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Project Description

pyScheduler is very simple pure Python implementation of a task scheduler.

What is a scheduler?

A task scheduler is a controller that executes tasks in a given order. In this case tasks are executed so that all tasks are executed before any of its dependencies.

Why may I use a scheduler?

Ok, at this point you might be thinking what’s the point on building such a contraption if you only want to execute some tasks. Just put them on list, sort them so that no task is executed before its dependencies, and go ahead! Well, this is indeed the idea behind a serial scheduler. It does not look very useful indeed… However things get more exciting once you realize that you can get some profit from the inherent parallelism of your dependency description. This means that you are not limited to execute one task at a time, but that you can execute all tasks without dependencies at the same time.

Going parallel

pyScheduler module offers 3 different scheduler types: - SerialScheduler - Which is (obviously) not parallel. - ProcessParallelScheduler - Which uses multiprocessing module to run tasks in parallel. - MPIParallelScheduler - Which uses the great mpi4py module to run the tasks in parallel.

Use ProcessParallelScheduler if you plan to use the parallelism of your local machine. MPIParallelScheduler is better if you want to use your scheduler in a cluster. When using an MPI scheduler, remember that you must run your Python script using mpirun (-np number_of_processes) or it will not work (Process-based scheduler allows the specification of the number of processes in the constructor).

Very simple example (from the test package)

Imagine we want to execute 10 tasks which dependency graph is represented in the drawing below:

First step would be to create a scheduler and define the tasks: python scheduler = SerialScheduler() scheduler.add_task(task_name = "1", dependencies = ["2","3"], description ="",target_function = test_function ,function_kwargs={"this":1}) scheduler.add_task(task_name = "2", dependencies = ["4"], description ="",target_function = test_function ,function_kwargs={"this":2}) scheduler.add_task(task_name = "3", dependencies = ["5","6"], description ="",target_function = test_function ,function_kwargs={"this":3}) scheduler.add_task(task_name = "4", dependencies = [], description ="",target_function = test_function ,function_kwargs={"this":4}) scheduler.add_task(task_name = "5", dependencies = [], description ="",target_function = test_function ,function_kwargs={"this":5}) scheduler.add_task(task_name = "6", dependencies = [], description ="",target_function = test_function ,function_kwargs={"this":6}) scheduler.add_task(task_name = "7", dependencies = [], description ="",target_function = test_function ,function_kwargs={"this":7}) scheduler.add_task(task_name = "8", dependencies = ["9"], description ="",target_function = test_function ,function_kwargs={"this":8}) scheduler.add_task(task_name = "9", dependencies = [], description ="",target_function = test_function ,function_kwargs={"this":9}) The code above shows how to create a SerialScheduler (the other two are created more or less in the same way) and adding the tasks. Each task is defined by its identifier (which has to be unique), a description (that can be empty) and a callable and the arguments we want to pass to this callable when is executed. Finally, the method also accepts a dependencies array. This array contains the ids of the taks the task we are defining depends on.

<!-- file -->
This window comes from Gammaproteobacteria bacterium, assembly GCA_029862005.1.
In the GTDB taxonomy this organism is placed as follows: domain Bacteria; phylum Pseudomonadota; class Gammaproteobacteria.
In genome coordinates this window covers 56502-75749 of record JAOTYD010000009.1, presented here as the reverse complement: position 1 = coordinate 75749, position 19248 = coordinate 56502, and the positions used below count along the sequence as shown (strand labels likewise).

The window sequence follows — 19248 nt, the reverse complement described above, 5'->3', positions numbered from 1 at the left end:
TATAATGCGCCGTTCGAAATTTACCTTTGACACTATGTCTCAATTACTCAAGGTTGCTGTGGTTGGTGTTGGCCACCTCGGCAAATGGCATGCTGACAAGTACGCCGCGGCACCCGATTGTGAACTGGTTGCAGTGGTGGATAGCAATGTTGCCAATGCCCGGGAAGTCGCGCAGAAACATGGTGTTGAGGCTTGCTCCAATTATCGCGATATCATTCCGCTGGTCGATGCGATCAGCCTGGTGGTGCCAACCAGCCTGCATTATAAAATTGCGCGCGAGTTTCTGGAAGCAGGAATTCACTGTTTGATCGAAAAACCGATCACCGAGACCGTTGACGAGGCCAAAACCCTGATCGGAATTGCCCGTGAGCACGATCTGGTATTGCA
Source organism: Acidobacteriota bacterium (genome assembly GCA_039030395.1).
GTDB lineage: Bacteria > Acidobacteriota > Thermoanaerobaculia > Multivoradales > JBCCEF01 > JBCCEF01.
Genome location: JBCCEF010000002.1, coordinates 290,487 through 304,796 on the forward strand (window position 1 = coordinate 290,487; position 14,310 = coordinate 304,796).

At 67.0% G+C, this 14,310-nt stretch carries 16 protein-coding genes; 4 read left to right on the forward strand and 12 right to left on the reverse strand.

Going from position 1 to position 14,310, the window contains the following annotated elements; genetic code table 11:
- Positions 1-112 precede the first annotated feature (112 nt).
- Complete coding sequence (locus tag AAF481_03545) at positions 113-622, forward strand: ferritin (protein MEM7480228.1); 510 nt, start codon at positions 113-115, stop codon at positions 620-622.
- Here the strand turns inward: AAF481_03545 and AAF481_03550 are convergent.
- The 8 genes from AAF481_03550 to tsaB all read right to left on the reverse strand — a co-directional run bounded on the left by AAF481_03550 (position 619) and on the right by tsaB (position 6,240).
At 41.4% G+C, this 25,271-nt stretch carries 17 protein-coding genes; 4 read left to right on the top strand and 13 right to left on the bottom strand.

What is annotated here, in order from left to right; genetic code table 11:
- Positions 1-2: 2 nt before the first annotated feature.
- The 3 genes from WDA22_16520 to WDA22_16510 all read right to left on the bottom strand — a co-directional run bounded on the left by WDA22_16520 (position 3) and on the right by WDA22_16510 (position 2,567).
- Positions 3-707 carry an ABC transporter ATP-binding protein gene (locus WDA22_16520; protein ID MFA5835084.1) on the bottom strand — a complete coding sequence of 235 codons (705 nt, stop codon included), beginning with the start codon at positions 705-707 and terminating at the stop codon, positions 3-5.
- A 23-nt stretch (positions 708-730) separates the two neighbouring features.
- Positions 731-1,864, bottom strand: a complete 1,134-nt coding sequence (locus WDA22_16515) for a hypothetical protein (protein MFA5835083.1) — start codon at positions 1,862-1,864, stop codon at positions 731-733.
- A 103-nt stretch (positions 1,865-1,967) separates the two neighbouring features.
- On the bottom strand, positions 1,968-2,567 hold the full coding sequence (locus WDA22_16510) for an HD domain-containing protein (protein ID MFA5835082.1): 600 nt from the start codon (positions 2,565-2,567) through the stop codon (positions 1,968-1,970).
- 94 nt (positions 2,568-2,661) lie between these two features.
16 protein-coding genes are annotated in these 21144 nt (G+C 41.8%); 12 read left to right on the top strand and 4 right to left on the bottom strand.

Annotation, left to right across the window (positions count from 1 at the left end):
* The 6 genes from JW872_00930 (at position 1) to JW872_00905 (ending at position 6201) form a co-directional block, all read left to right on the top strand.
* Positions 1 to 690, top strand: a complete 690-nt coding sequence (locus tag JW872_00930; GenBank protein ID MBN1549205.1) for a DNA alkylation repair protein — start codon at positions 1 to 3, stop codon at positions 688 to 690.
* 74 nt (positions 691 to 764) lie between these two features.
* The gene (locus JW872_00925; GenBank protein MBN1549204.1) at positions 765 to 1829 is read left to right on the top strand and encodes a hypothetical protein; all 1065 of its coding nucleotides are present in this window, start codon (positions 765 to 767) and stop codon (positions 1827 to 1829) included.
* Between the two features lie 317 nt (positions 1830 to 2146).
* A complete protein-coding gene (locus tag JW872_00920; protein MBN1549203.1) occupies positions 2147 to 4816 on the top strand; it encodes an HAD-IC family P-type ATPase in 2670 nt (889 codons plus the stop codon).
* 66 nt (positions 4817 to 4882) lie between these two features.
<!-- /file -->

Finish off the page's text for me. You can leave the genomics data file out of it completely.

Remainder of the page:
The last step would be just to run the scheduler: python scheduler.run() Taks will run in this order (7,9 and 8 could be run before the others though): 4 -> 2 -> 5 -> 6 -> 3 -> 1 -> 7 -> 9 -> 8 If you want to parallelize the execution of your tasks, just change the first line by something like: parallel = ProcessParallelScheduler(4) And your computer will use 4 processes to complete the job (as one is used as a control node, only 3 processes will contribute to the work). In this case this is one of the possible run traces you can get: 4 -> 2 -> 8 -> 9 5 -> 3 6 -> 7 Or even: 4 -> 2 -> 7 5 -> 3 -> 9 6 -> 8 which is better balanced.

Where is the documentation?

Modules are profusely documented. Give the code a chance!

Next moves

Things yet to do include a mechanism to allow tasks to work with the results of their direct or indirect dependencies and some sort of checker to warn about (and avoid) the definition of dependency cycles. Adding a little more logic to ( and refactoring) the ‘next task selector’ to improve load balance (see the example above for an example of how selection of the tasks can affect balance). So: - [ ] Cyclic dependency checks - [ ] Task result sharing machinery - [ ] Smarter load balancing

Release History

Release History

0.1.0

This version

History Node

TODO: Figure out how to actually get changelog content.

Changelog content for this version goes here.

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File Name & Checksum SHA256 Checksum Help Version File Type Upload Date
pyScheduler-0.1.0.tar.gz (9.9 kB) Copy SHA256 Checksum SHA256 Source Dec 2, 2013

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